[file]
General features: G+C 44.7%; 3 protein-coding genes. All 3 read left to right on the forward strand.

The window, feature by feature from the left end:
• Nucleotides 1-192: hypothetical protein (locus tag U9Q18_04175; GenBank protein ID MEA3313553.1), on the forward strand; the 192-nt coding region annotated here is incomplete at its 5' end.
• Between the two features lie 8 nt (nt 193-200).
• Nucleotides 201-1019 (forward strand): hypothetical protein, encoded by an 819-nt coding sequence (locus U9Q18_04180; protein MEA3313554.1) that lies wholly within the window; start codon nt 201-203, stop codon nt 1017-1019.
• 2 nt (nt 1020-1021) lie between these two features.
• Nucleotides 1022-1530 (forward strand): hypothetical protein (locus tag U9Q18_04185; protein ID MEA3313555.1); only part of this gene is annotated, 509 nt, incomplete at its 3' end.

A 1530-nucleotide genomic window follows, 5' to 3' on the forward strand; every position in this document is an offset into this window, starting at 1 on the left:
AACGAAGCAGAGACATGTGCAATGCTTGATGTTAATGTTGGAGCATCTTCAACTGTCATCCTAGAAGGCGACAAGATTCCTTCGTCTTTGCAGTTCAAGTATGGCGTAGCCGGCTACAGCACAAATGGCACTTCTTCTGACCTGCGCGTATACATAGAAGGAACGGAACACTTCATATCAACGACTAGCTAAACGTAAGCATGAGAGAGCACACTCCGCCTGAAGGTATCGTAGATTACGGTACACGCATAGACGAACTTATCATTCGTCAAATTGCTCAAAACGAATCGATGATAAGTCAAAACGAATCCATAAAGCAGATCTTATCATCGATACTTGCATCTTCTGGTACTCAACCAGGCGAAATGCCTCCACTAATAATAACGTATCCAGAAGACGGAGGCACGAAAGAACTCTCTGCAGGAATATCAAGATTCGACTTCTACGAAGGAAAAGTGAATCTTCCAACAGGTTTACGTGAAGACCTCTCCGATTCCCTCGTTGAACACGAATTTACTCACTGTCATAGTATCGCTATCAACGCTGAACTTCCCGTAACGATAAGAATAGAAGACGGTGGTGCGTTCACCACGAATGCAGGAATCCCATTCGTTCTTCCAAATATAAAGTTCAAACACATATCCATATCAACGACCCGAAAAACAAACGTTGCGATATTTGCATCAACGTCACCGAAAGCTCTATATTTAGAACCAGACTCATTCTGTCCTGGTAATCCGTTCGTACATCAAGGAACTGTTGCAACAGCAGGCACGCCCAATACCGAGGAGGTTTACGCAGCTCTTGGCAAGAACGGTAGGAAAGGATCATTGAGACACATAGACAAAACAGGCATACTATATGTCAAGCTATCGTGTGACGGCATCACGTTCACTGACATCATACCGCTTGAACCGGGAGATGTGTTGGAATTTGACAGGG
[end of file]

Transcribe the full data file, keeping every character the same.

General features: G+C 44.7%; 3 protein-coding genes. All 3 read left to right on the forward strand.

The window, feature by feature from the left end:
• Nucleotides 1-192: hypothetical protein (locus tag U9Q18_04175; GenBank protein ID MEA3313553.1), on the forward strand; the 192-nt coding region annotated here is incomplete at its 5' end.
• Between the two features lie 8 nt (nt 193-200).
• Nucleotides 201-1019 (forward strand): hypothetical protein, encoded by an 819-nt coding sequence (locus U9Q18_04180; protein MEA3313554.1) that lies wholly within the window; start codon nt 201-203, stop codon nt 1017-1019.
• 2 nt (nt 1020-1021) lie between these two features.
• Nucleotides 1022-1530 (forward strand): hypothetical protein (locus tag U9Q18_04185; protein ID MEA3313555.1); only part of this gene is annotated, 509 nt, incomplete at its 3' end.

A 1530-nucleotide genomic window follows, 5' to 3' on the forward strand; every position in this document is an offset into this window, starting at 1 on the left:
AACGAAGCAGAGACATGTGCAATGCTTGATGTTAATGTTGGAGCATCTTCAACTGTCATCCTAGAAGGCGACAAGATTCCTTCGTCTTTGCAGTTCAAGTATGGCGTAGCCGGCTACAGCACAAATGGCACTTCTTCTGACCTGCGCGTATACATAGAAGGAACGGAACACTTCATATCAACGACTAGCTAAACGTAAGCATGAGAGAGCACACTCCGCCTGAAGGTATCGTAGATTACGGTACACGCATAGACGAACTTATCATTCGTCAAATTGCTCAAAACGAATCGATGATAAGTCAAAACGAATCCATAAAGCAGATCTTATCATCGATACTTGCATCTTCTGGTACTCAACCAGGCGAAATGCCTCCACTAATAATAACGTATCCAGAAGACGGAGGCACGAAAGAACTCTCTGCAGGAATATCAAGATTCGACTTCTACGAAGGAAAAGTGAATCTTCCAACAGGTTTACGTGAAGACCTCTCCGATTCCCTCGTTGAACACGAATTTACTCACTGTCATAGTATCGCTATCAACGCTGAACTTCCCGTAACGATAAGAATAGAAGACGGTGGTGCGTTCACCACGAATGCAGGAATCCCATTCGTTCTTCCAAATATAAAGTTCAAACACATATCCATATCAACGACCCGAAAAACAAACGTTGCGATATTTGCATCAACGTCACCGAAAGCTCTATATTTAGAACCAGACTCATTCTGTCCTGGTAATCCGTTCGTACATCAAGGAACTGTTGCAACAGCAGGCACGCCCAATACCGAGGAGGTTTACGCAGCTCTTGGCAAGAACGGTAGGAAAGGATCATTGAGACACATAGACAAAACAGGCATACTATATGTCAAGCTATCGTGTGACGGCATCACGTTCACTGACATCATACCGCTTGAACCGGGAGATGTGTTGGAATTTGACAGGG